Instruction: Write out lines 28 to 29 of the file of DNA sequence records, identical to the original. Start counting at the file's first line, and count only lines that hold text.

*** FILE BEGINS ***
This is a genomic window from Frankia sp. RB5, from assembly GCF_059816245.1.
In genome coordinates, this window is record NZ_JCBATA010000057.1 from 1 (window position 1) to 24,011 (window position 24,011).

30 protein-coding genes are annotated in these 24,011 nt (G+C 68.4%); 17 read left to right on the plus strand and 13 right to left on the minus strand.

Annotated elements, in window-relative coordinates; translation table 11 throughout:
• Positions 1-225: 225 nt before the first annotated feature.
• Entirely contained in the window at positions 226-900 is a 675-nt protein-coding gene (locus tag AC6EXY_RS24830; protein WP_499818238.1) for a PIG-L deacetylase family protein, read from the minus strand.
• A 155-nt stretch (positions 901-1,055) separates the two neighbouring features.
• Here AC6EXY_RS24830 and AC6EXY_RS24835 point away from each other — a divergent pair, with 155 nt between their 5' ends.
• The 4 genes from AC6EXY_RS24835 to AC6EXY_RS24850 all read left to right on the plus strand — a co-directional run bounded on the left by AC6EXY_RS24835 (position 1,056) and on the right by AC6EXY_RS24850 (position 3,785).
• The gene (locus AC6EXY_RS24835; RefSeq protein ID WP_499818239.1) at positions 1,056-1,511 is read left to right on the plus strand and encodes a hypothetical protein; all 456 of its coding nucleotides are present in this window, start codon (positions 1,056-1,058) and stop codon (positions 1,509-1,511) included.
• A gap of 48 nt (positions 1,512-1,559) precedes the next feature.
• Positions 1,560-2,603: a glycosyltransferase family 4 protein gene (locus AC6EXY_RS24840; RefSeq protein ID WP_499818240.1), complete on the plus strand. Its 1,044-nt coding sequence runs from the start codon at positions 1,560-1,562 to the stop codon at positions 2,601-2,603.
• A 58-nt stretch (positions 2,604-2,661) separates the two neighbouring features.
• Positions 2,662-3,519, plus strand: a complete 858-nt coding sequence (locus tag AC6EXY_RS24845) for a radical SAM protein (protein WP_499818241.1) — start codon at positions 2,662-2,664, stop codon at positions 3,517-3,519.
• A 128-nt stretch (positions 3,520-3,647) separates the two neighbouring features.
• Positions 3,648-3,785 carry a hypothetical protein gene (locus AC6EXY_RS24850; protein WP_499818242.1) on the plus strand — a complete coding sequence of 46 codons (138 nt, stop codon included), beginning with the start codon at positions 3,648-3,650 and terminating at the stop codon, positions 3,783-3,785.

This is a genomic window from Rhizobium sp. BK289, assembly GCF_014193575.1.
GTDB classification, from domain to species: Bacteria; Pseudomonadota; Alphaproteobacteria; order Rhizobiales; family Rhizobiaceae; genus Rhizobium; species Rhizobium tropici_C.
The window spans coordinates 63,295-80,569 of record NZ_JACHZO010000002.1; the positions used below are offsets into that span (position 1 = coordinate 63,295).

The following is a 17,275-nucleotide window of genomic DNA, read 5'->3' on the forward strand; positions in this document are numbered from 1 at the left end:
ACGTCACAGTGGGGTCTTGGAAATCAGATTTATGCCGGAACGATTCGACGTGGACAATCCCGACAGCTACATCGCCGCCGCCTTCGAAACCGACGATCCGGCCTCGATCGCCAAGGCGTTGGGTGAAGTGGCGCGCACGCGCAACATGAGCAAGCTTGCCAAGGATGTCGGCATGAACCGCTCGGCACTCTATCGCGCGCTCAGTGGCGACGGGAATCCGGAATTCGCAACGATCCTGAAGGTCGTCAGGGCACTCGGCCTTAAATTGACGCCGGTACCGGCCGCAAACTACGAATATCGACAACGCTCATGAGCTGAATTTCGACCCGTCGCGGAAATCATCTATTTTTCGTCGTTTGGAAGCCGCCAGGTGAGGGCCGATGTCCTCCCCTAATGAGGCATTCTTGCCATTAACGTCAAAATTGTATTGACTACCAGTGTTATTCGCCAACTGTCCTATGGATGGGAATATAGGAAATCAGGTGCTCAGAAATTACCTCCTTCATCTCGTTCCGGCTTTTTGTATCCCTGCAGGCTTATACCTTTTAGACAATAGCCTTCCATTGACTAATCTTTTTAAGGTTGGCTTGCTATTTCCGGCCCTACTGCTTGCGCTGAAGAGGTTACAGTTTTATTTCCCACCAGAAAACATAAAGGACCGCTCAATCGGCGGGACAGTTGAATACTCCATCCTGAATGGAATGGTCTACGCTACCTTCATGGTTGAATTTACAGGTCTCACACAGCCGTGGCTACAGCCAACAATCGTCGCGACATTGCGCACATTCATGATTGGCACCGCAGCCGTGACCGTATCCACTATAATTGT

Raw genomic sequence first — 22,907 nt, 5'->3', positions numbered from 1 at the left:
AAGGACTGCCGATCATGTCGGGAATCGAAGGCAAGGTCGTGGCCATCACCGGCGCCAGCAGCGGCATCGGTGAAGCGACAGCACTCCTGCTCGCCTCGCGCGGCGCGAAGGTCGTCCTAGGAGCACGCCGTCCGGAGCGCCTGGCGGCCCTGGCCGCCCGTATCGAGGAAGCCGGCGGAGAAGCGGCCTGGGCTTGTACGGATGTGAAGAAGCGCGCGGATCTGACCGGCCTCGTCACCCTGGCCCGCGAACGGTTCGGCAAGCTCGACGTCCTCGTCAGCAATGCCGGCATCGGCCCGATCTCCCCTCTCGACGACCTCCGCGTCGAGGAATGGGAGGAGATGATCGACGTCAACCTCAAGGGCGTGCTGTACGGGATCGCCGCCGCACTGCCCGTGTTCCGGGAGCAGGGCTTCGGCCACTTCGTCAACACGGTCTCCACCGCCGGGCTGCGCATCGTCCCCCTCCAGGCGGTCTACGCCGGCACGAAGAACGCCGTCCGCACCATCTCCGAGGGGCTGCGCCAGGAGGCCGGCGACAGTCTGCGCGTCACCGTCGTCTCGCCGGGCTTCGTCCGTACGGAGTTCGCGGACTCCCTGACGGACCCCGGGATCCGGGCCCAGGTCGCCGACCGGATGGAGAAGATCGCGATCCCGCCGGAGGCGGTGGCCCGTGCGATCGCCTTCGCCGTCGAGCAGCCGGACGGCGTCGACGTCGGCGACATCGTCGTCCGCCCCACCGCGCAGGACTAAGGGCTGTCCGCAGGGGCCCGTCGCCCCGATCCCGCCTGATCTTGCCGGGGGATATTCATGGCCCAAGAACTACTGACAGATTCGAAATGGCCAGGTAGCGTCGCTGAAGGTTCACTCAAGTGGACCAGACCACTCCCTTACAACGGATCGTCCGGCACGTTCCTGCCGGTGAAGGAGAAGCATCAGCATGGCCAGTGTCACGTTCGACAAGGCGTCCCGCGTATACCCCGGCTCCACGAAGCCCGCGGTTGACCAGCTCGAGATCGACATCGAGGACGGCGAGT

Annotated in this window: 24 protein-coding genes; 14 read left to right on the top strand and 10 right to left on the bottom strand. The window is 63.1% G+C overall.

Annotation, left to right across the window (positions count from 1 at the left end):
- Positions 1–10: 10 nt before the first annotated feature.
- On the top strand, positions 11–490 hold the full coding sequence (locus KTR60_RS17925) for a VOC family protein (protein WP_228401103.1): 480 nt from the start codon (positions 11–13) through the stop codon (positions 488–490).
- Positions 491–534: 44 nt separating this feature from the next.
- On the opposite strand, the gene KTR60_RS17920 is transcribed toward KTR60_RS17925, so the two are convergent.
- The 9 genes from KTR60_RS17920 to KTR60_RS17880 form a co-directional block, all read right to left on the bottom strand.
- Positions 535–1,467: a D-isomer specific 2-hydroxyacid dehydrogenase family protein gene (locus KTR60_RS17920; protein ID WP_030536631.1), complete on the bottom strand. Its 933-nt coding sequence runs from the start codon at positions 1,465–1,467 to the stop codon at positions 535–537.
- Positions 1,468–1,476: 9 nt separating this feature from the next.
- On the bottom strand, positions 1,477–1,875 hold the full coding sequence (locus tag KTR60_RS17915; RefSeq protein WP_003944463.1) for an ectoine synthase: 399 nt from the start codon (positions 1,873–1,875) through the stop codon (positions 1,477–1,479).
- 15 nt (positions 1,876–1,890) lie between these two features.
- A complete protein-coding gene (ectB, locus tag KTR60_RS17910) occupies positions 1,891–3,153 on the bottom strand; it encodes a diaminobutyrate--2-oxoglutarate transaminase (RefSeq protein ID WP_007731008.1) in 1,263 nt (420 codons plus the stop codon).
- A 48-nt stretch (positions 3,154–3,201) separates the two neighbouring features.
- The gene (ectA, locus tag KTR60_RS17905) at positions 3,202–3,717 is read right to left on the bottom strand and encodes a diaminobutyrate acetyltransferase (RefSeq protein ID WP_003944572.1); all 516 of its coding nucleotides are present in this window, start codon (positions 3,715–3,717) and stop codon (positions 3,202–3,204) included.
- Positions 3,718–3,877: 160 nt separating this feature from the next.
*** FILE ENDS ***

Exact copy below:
- Positions 491–534: 44 nt separating this feature from the next.
- On the opposite strand, the gene KTR60_RS17920 is transcribed toward KTR60_RS17925, so the two are convergent.